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PRISOIPAL AMD ISTEKEST.
Oh. mother, mother. I am so tired!"
"Cheer up, my child, we have not very
fnr to 0 Como closer; let mo brush
tho lew from your curls. Now tako my
' Hut the child hung hack, sobbing with
wearinens and exhaustion, and the palo
young mother, bending over her in tho
vain attempt to soothe, tho hysterical ex
citement, did not hear the rumble of ad
vancing wheels until they passed closo
to her and a rough, hearty voico ex
claimed: "What ails tho littlo girl? Ain't sick,
Mary Ellsworth hail never seen Farm
er UayiH'sfurd before; yet tho moment
her eyes rested on his wrinkled, sun
burned face, with tho shaggy brows over
shadowing kind eyes, she felt that he
was a friend, and made answer prompt
ly: "Not sick, sir; but very tired. We
havo walked a long way."
"Got much farther to go," asked tho
farmer, licking tho horse's ear with the
end of his whip.
Mr. Kaynesford gave a low whistle.
"That's four miles olT, and tho littlo
gal is pretty nigh used up already."
"I know it," said tho woman with a
siph, "but I havo no money to hire a
lodging nearer. In Brockton I hope to
obtain work iu the factory."
. Farmer Kaynesford gave the seat of
his wnjon a thump with luawhip-liaudlc
that made old Bouncy drop tho mouth
ful of clover ho was nibbling from the
roadside and prick up his cars in aston
ishment "I won't hear to no such thing!" said
lie energetically. "Why, that child can't
go twenty rods farther! Here, get in
along with me. You won't be none the
worsu for a iit of supper and a good
night's rest. I know llannah'll scold,"
lie uttered, as he lifted the little girl to
his side, and extended his hand U the
mother; "but I can't see fulks perishin'
by the waysidu and never oiler to help
'Jm. I don't care if she scolds the roof
of tho house oil."
He drove rapidly along, makingocca
sional inter jcctional remarks to his horse,
while Mrs. Ellsworth drew her thin shawl
around the little golden bead that al
ready dropped drowsily upon her should
er, and thought with a deep sensation
of gratitude upon the shelter Heaven had
provided her in her sorest strait.
! It was an odd-shaped old farm-houso,
rjray with- the storms of nearly half a
century, with a broad door in one end,
overhung by giant lilac bushes, and a
kitchen where even in the bloomy month
of Juno a great lire roared up tho wido
throated chimney, and shining rows of
tins winked and glittered at every up
ward leap of the 11 ames.
Mr. Kaynesford jumped out of the
wagon, tlirew the reins over a post, and
went in to conciliate his domestic des
pot, "Look here, Hannah," said he, to a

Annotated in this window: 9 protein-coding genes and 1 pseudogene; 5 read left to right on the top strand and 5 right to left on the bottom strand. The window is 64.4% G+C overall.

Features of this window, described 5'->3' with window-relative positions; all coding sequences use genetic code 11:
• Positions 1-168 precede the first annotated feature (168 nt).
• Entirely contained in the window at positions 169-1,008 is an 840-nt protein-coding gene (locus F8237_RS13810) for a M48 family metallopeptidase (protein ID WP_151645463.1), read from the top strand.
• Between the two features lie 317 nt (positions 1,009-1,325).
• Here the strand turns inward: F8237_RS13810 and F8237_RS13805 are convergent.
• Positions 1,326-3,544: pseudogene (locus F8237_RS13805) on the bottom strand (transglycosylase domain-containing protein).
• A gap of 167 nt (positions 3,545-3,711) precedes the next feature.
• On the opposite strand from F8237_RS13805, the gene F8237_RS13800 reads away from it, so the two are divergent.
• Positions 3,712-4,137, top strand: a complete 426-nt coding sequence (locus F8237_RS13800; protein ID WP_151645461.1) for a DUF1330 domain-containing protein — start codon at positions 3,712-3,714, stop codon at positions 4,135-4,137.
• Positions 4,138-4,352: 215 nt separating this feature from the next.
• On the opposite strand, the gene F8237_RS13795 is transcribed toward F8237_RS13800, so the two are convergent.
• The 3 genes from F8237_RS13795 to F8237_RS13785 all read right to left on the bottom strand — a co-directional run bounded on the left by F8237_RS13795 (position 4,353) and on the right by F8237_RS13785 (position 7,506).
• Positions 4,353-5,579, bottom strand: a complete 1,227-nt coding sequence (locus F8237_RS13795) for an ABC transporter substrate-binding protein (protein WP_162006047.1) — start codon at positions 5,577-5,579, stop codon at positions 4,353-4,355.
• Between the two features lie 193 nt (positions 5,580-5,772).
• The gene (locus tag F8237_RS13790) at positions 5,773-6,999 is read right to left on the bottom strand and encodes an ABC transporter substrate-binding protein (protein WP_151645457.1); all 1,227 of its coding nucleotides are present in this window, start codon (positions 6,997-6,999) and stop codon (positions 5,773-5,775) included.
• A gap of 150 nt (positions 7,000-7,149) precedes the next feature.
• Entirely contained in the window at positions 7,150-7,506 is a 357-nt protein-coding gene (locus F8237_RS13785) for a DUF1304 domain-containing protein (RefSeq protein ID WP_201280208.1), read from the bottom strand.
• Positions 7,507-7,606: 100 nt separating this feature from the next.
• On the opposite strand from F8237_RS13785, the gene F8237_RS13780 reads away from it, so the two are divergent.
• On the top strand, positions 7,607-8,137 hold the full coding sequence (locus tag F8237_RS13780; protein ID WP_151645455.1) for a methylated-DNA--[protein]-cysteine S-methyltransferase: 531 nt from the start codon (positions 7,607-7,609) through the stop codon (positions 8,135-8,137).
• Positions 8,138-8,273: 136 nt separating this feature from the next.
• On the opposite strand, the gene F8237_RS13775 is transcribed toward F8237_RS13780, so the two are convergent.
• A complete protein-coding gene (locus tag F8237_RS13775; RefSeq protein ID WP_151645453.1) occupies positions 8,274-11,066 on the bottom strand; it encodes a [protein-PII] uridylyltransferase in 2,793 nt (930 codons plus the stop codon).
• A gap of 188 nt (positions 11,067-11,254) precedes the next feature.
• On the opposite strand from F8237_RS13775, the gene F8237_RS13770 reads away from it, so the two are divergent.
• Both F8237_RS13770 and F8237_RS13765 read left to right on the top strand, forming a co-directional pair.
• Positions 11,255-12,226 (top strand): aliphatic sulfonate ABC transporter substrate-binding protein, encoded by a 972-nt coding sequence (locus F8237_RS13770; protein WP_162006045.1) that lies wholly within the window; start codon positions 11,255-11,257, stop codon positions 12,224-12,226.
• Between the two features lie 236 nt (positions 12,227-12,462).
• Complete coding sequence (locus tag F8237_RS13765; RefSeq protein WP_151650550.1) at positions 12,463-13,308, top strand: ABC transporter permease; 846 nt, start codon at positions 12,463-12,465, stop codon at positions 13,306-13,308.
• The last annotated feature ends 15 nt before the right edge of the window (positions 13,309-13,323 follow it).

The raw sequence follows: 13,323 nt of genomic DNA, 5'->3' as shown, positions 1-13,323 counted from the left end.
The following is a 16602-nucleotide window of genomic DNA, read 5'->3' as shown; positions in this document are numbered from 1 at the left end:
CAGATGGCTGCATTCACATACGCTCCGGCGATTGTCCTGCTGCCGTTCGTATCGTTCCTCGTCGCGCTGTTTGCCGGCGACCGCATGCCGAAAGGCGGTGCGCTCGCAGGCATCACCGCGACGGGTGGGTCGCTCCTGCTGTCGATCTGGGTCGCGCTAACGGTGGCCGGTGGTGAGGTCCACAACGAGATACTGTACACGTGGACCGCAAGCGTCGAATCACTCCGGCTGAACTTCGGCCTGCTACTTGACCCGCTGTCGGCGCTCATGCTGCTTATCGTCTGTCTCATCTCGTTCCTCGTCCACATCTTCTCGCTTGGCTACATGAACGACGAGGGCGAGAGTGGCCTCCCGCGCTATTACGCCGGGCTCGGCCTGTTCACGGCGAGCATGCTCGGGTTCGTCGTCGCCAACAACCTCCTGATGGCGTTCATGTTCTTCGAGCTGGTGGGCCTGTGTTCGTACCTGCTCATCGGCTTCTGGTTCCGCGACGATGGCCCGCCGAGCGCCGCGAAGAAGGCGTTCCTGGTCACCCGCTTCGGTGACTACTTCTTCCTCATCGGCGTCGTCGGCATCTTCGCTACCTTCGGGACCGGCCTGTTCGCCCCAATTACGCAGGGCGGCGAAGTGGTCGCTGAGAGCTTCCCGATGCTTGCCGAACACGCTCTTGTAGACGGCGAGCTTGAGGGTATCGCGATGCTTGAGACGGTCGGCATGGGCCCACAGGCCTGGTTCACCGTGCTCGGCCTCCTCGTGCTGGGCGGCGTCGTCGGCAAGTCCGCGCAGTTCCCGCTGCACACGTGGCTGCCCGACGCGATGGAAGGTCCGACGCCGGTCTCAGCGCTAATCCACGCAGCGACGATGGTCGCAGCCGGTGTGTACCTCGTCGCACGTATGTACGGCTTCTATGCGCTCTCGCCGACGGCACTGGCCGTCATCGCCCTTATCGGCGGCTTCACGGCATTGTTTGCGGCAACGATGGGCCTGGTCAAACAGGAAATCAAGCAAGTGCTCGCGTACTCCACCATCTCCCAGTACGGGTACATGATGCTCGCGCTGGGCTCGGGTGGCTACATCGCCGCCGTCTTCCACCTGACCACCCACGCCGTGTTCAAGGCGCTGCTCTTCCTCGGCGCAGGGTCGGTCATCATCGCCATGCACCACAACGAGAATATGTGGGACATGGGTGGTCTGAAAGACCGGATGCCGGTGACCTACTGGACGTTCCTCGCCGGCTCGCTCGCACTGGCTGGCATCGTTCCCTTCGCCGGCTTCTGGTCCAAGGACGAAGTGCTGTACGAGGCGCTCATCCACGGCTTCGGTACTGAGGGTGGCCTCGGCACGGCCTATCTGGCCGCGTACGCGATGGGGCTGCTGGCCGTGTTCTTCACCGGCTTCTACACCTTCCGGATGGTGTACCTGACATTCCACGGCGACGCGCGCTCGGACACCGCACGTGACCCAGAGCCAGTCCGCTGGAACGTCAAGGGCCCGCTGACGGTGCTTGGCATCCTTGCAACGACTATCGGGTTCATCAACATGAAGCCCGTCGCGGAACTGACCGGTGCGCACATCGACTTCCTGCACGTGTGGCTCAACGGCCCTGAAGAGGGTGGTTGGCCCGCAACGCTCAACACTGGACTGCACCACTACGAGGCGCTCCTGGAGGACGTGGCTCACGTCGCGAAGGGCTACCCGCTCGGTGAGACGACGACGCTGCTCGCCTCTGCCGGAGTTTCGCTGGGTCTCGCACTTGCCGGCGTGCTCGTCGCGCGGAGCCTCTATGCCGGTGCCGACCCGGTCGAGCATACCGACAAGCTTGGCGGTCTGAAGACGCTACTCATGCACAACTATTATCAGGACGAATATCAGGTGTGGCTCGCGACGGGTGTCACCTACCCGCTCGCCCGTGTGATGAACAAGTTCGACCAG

tall, angular-lot iking feiivxle who emerg
ed from a pantry near by, her face near
ly or quite as sour as the saucer of pick
les ehe was carrying. "Jest Ret a couple
more plates on the table, will you? 1 vo
brouglit homo a woman and a littlo gal
I found a piece below, e'en almost tired
to death. They was calculatin' to walk
on to lirockton, but I thought it wouldn't
hurt us to keep 'era over night."
"I'm astonished at you. Job Kaynes
ford," said his better half, in a tone of
indignant remonstrance. "Wo might
just as well hang out a tavern sign at
once and done with it; you're always
bringing homo some ioor, miserable
creetur or other and"
"There, there, Hannah," interrupted
Mr. Kaynesford, "I'm always willin' to
hear to you when you're anyway reason
able, but it goes clear ag'in my grain to
Bee poor folks a sulTerin' and never
stretch out a helpin' hand. 'Taint, Scrip
tur 'taint human natur'."
"Well go your own gait, Job Kaynes
ford," responded his wife, tartly. "Only
mark my words, if you don't end your
days iu tho poor house, 'twon't bo
turougn no limit o yourn!
Sho shut the pantry door with a bang
that made all the jelly-cups and milk-
pans rattle, while Job, wilh an odd
piniaco, went out to help his guesU to
"Don't mind my old woman," said he,
apologetically, as Mrs. Ellsworth sprang
to tho ground. "She's kind o' sharp
spoken, but she means well after all. Wo
ain't all just alike iu our notions, you
"If all the world were like you, sir,"
said tho young widow, with tears in her
eyes, "there would be less want and suf-
firing, by far."
Farmer Kaynesford pretended not to
hear; ho was busy lifting little Mary
. "Set on them blackberries, Hannah,"
eaid lie, toward the close of their even
ing meal; "tho little gal's so tired she
can't eat uothin' Holid."
"I was calculating to keep tho black
berries for the donation parly to-morrow,"